Assassin’s Creed Rogue – A Review (Part II)

The version of Assassin’s Creed: Rogue that I had purchased was the “Limited Edition” version, or at least it was listed this way on the box. When it first booted up, there was an update waiting for me. This took about five minutes or so to complete, and I quickly learned that what this version included was an extra mission called “The Siege of Fort De Sable”, and the “Hunter Pack” which added some extra items to use as a Templar.

Following the acclaimed “Black Flag” game, the folks at Ubisoft were smart enough to leave well enough alone in many ways. The naval combat, weapons, and some other activities remain largely unaltered. You begin the story as Shay, a young member of the assassins, and of course, you’re pilotig a ship. The comparisons to Black Flag are immediately noticeable and hardly end here.

Of course, we find our “subject” in the hands of Abstergo, his memories being pulled once more by the company we’ve come to know as the corporate embodiment of all things Templar. Those memories begin in an unusually hectic environment (the “bad guys” are nothing if not organized) and with our friend being verbally abused by his “handler.” Before much is explained, we’re quickly off to a memory.

The first canon shots you fire from your ship seem very familiar. You point with L1 and fire them with R1. Though this is similar, I found that aiming was a bit more difficult than AC IV. The Arc which acts as your shot tracker moves a bit too quickly for me, and it becomes a bit less accurate because it moves in a larger, quicker swath. Due to this, I found it harder to aim, to be honest. I got used to it as I played, but it never felt as accurate to me as the previous target speed.

Anyway, we’re up the coast from the setting of Black Flag. Way up the coast, in what is now mostly part of Canada. The story revolves around the French and Indian War, and you’ll immediately notice the snow everywhere. It’s quite beautiful in 1080p, though it does make one pine for the Caribbean setting of 4 a bit. I suppose that means they got it right, because it actually “feels” cold as you sail through the waters of various bays and rivers. The icebergs make that point even better.

Sailing is smooth as far as the controls are concerned, but you’ll encounter waves and choppy waters on a more consistent basis than in the previous game. I found that I had to remember to aim over the rising waters often to strike a target with the initial set of basic cannons equipped on the Morrigan early in the game. It was a bit more tedious in the early going to simply sail somewhere and get there quickly.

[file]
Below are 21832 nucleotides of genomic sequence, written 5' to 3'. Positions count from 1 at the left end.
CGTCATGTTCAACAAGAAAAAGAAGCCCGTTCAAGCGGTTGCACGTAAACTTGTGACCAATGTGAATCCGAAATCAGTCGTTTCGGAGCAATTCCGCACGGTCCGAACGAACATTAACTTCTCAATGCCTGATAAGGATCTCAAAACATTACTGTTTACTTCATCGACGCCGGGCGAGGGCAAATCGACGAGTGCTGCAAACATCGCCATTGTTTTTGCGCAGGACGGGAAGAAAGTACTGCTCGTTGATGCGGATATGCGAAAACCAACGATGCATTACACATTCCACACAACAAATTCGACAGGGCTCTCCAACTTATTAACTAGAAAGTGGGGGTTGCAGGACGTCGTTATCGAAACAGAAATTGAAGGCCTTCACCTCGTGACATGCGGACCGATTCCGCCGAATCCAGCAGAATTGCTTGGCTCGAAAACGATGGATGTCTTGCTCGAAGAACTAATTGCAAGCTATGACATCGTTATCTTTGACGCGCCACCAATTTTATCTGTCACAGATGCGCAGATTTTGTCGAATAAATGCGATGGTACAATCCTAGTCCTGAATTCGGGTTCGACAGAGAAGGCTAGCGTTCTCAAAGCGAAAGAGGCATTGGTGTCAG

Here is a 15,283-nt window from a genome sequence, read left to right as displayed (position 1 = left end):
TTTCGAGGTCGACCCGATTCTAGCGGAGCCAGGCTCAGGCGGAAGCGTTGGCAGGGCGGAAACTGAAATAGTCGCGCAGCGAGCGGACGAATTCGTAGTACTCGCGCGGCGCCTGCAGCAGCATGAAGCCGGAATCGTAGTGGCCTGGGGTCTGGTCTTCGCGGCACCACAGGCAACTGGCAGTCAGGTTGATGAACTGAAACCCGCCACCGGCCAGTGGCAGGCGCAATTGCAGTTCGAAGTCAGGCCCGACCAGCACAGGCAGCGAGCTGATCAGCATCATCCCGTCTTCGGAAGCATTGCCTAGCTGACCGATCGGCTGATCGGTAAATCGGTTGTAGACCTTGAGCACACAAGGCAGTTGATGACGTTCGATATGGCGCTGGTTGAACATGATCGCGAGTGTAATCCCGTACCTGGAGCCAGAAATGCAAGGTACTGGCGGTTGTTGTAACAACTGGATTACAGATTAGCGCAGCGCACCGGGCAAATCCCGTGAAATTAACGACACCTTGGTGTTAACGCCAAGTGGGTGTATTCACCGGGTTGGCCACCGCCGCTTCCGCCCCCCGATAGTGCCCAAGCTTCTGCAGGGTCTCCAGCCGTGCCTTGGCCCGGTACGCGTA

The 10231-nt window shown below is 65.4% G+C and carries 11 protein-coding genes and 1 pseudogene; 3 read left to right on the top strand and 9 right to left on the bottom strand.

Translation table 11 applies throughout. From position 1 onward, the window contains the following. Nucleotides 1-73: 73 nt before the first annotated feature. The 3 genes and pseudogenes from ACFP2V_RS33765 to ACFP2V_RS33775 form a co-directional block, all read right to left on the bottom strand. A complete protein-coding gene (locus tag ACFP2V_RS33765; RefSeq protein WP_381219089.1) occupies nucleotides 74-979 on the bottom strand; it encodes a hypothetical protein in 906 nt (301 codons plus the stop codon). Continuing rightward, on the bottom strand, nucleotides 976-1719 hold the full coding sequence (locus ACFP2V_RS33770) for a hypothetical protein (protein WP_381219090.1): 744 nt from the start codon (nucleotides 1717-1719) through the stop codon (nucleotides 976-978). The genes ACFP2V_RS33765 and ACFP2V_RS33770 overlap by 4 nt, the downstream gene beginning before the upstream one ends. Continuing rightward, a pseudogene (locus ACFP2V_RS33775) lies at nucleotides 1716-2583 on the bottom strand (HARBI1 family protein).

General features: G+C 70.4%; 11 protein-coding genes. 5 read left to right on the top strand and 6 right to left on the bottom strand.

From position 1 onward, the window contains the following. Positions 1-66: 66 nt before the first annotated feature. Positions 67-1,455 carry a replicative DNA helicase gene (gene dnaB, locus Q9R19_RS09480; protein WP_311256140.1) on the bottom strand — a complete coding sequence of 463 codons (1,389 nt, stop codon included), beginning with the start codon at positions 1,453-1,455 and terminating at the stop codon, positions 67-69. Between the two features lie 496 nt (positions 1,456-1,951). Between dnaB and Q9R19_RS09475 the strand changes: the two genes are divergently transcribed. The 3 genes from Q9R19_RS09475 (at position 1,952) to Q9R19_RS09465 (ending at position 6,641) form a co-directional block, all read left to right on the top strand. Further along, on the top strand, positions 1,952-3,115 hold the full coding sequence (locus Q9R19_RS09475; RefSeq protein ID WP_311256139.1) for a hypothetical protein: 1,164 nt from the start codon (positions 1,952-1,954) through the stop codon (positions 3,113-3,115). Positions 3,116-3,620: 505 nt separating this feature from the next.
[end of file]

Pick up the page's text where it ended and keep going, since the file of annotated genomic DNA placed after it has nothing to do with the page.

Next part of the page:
The characters seem well developed as usual, something that Ubisoft doesn’t get enough credit for in my opinion. Since significant time has passed since the release of Rogue, I suppose it’s not too much of a spoiler to mention that we encounter an older, wiser Adewale (one of my facorite characters in the series) early on in this game. He’s likable as ever.

As far as the controls of your character are concerned, not much has changed. Moving Shay about is standard, and controlling him feels intuitive, although you’ll still run past a tree you meant to climb up once in awhile. Like all of the other AC games, I got use to it quickly enough. You probably will, too.

Weapon usage is slightly altered, though employing them is very similar to shooting, stabbing and fighting as Edward in IV. Where previously you had a sword, you’ll now use a pairing of sword and knife simultaneously, though you choose the pair as an individual item. Your blow darts are still available, thankfully, but will now be fired from an air rifle. Handy smoke bombs are also still in your cache, and are perfect for causing confusion and allowing you to escape a tough spot or quickly take out multiple enemies as they feel the effects of the fumes.